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Jewish Journal

Far away from the World Cup: Britain’s soccer wars

by Jordan Novack

June 24, 2014 | 10:58 am

<em>A Europa League match between PAOK and the Tottenham Hotspur at Toumba Stadium.</em>

A Europa League match between PAOK and the Tottenham Hotspur at Toumba Stadium.

In London, an army is under fire.

The Yid Army, the proud fan base of one of England’s top-tier soccer teams, Tottenham Hotspur, has come under scrutiny not only from England’s Football Association (FA) and opposing fans over its nickname and cheers, but also from local police.

While these days, all eyes are focused on Brazil and the World Cup, earlier this year, three fans were charged with using the word “Yid,” a term often considered offensive, at the team’s matches. Although the charges later were dropped, magistrates said that the ruling would not impact future cases in other circumstances, according to The Guardian

This problem is affecting not just the United Kingdom. The legendary Dutch team, Ajax, has encountered similar issues with its fan group the Super Jews.

Fans of both clubs historically incorporate Stars of David into their banners and posters, and many supporters adorn themselves with Israeli flags bearing their club’s logo. Others have something written in Hebrew on their shirts and jerseys. During matches, fans from both clubs also infamously use songs in Hebrew — such as “Havah Nagilah” — as fight songs.

“Many times in the stands of White Hart Lane, you see people with Israeli flags and Stars of David. It is fantastic,” said Rolfe Jones, the Jewish president and co-founder of the L.A. Spurs, the local branch of the Tottenham fan club.

From the beginning, both Tottenham and Ajax gained reputations as “Jewish clubs” because of their locations in predominantly Jewish regions. Amsterdam was referred to as “Jerusalem West” during World War II, and De Meer stadium, Ajax’s original home arena, was located in eastern Amsterdam, where most of the city’s Jews lived. In the case of Tottenham, many Jewish immigrants to London in the 19th and early 20th centuries settled in the East End of London, where Tottenham played its early home games. Today, many Jews still prominently support both teams.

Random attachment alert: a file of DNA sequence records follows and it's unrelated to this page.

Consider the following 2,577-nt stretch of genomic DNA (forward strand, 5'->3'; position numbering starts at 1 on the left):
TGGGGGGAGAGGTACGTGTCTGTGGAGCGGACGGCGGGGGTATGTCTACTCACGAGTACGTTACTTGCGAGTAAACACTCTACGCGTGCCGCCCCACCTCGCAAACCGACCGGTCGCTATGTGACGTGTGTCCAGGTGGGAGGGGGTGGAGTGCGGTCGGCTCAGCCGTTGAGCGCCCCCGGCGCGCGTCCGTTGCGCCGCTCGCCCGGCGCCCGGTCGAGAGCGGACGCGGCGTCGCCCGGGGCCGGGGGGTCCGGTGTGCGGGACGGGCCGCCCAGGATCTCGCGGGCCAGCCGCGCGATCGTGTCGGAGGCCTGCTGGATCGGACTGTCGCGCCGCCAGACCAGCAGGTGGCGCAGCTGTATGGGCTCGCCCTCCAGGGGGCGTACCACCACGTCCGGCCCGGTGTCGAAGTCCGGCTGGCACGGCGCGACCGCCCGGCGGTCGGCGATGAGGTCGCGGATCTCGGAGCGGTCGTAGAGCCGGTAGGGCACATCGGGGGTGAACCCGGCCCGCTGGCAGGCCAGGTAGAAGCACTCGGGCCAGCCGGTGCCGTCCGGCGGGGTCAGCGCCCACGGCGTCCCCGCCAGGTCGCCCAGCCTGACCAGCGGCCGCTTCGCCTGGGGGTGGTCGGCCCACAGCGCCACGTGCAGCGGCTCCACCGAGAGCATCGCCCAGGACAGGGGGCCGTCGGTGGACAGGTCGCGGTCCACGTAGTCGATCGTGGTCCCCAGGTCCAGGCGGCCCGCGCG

“The terminology was used almost as a banner of pride, and as a way to differ from the other North London clubs,” explained Grant Simmons, an Encino resident and avid Tottenham supporter. “Yiddo Army had nothing to do with religion, but was purely location based.”

Over the last two years, officers have begun arresting fans at Tottenham games for “Yid” chants or for carrying signs with offensive messages. Also arrested were opposing fans uttering hateful chants and making hissing noises — a reference to the sound of gas at death camps.

“English soccer for a long time would feel that anything said in a stadium was fair game, and unlike how they would act in real life, while in the last few years people have become held to a higher standard,” Yahoo! Sports soccer writer Martin Rogers told the Journal.

“You have thousands of fans singing in unison, and when it is to support their team it can be a beautiful thing, and not on many occasions, but sometimes the songs and chants can turn vicious and hurtful.”

The Community Security Trust (CST) in the United Kingdom, an organization dedicated to preserving and protecting the British-Jewish community, released a statement on its website condemning the behavior.

“Clearly, any effort to rid the game of anti-Semitism has to start by focusing on the anti-Semites,” it said. “People chanting about Hitler or making hissing noises should be arrested, charged and banned for life. There are some good examples of clubs taking this sort of action, and others where the punishment has been far too weak.”

However, the statement also said: “If Spurs fans did not sing about being ‘Yids’ then it is likely that there would be much less anti-Semitism in football grounds than there is. It is part of the dynamic of football crowds that if one set of fans sing about a particular part of their identity, opposing fans will twist it back against them,” he said. “When Spurs fans sing about being ‘Yids’ it encourages opposing fans to think that ‘Yids,’ and therefore Jews, are a subject that it is OK for them to sing about too, but in an abusive way.”

When contacted for comment, the local branch of the Anti-Defamation League said its views mirror those of the CST.

In September, the FA also made a statement, decreeing, “In light of the historic and contemporary use of the term, the FA considers that the use of the term ‘Yid’ is likely to be considered offensive by the reasonable observer … use of the term in a public setting could amount to a criminal offence, and leave those fans liable to prosecution and potentially a lengthy Football Banning Order.”

Despite then-manager Andre Villas-Boas claiming that the club would cooperate with the league, the term remains very much in use to this day.

Meanwhile, in Amsterdam, Ajax and its fan base, the Super Jews, have been targeted for their “Jewish” identity, as opposing fans have started using harsh anti-Semitic chants at matches, such as, “Ajax, all aboard. Next train to Auschwitz.”

Los Angeles resident and Ajax fan Peter Erickson spoke about how he felt the issue with anti-Semitism isn’t the Super Jews, but the opposing fans — who also have been gaining the attention of authorities.

“The Ajax fans act out of a respect for the culture and a love for the club,” he said.

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